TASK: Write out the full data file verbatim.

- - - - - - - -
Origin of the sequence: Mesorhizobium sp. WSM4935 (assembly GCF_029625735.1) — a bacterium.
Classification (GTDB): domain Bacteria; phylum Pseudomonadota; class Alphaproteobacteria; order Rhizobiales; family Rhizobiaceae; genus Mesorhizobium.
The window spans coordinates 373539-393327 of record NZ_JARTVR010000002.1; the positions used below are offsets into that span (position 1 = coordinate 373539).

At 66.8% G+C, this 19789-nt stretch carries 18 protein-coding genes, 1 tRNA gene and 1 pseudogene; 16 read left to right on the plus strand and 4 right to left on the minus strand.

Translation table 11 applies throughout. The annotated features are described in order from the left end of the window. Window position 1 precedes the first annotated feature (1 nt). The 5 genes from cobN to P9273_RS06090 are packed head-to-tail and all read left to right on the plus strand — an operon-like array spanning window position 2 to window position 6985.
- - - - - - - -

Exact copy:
Origin of the sequence: Mesorhizobium sp. WSM4935 (assembly GCF_029625735.1) — a bacterium.
Classification (GTDB): domain Bacteria; phylum Pseudomonadota; class Alphaproteobacteria; order Rhizobiales; family Rhizobiaceae; genus Mesorhizobium.
The window spans coordinates 373539-393327 of record NZ_JARTVR010000002.1; the positions used below are offsets into that span (position 1 = coordinate 373539).

At 66.8% G+C, this 19789-nt stretch carries 18 protein-coding genes, 1 tRNA gene and 1 pseudogene; 16 read left to right on the plus strand and 4 right to left on the minus strand.

Translation table 11 applies throughout. The annotated features are described in order from the left end of the window. Window position 1 precedes the first annotated feature (1 nt). The 5 genes from cobN to P9273_RS06090 are packed head-to-tail and all read left to right on the plus strand — an operon-like array spanning window position 2 to window position 6985.